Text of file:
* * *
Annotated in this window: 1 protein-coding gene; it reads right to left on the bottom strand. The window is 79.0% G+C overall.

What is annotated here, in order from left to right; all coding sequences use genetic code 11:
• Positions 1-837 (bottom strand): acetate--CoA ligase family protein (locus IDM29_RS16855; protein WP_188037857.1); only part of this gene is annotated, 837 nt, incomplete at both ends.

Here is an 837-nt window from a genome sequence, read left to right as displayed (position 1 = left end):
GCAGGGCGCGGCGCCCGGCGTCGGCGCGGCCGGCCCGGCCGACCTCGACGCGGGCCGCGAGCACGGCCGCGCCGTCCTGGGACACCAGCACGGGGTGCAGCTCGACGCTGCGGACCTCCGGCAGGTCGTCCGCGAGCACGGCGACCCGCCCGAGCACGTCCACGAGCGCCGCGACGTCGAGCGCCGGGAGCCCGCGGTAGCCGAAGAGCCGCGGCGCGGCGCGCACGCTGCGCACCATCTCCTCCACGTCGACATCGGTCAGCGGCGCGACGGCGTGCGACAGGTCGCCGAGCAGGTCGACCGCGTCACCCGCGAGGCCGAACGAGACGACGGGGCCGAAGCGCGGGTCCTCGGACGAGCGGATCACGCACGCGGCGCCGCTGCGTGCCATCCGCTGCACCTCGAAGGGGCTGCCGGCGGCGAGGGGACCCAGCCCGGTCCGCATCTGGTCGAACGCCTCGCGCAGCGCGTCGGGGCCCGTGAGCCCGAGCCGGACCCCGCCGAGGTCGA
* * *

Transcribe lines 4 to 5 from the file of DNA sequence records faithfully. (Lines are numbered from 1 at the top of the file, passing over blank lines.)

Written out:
Here is an 837-nt window from a genome sequence, read left to right as displayed (position 1 = left end):
GCAGGGCGCGGCGCCCGGCGTCGGCGCGGCCGGCCCGGCCGACCTCGACGCGGGCCGCGAGCACGGCCGCGCCGTCCTGGGACACCAGCACGGGGTGCAGCTCGACGCTGCGGACCTCCGGCAGGTCGTCCGCGAGCACGGCGACCCGCCCGAGCACGTCCACGAGCGCCGCGACGTCGAGCGCCGGGAGCCCGCGGTAGCCGAAGAGCCGCGGCGCGGCGCGCACGCTGCGCACCATCTCCTCCACGTCGACATCGGTCAGCGGCGCGACGGCGTGCGACAGGTCGCCGAGCAGGTCGACCGCGTCACCCGCGAGGCCGAACGAGACGACGGGGCCGAAGCGCGGGTCCTCGGACGAGCGGATCACGCACGCGGCGCCGCTGCGTGCCATCCGCTGCACCTCGAAGGGGCTGCCGGCGGCGAGGGGACCCAGCCCGGTCCGCATCTGGTCGAACGCCTCGCGCAGCGCGTCGGGGCCCGTGAGCCCGAGCCGGACCCCGCCGAGGTCGA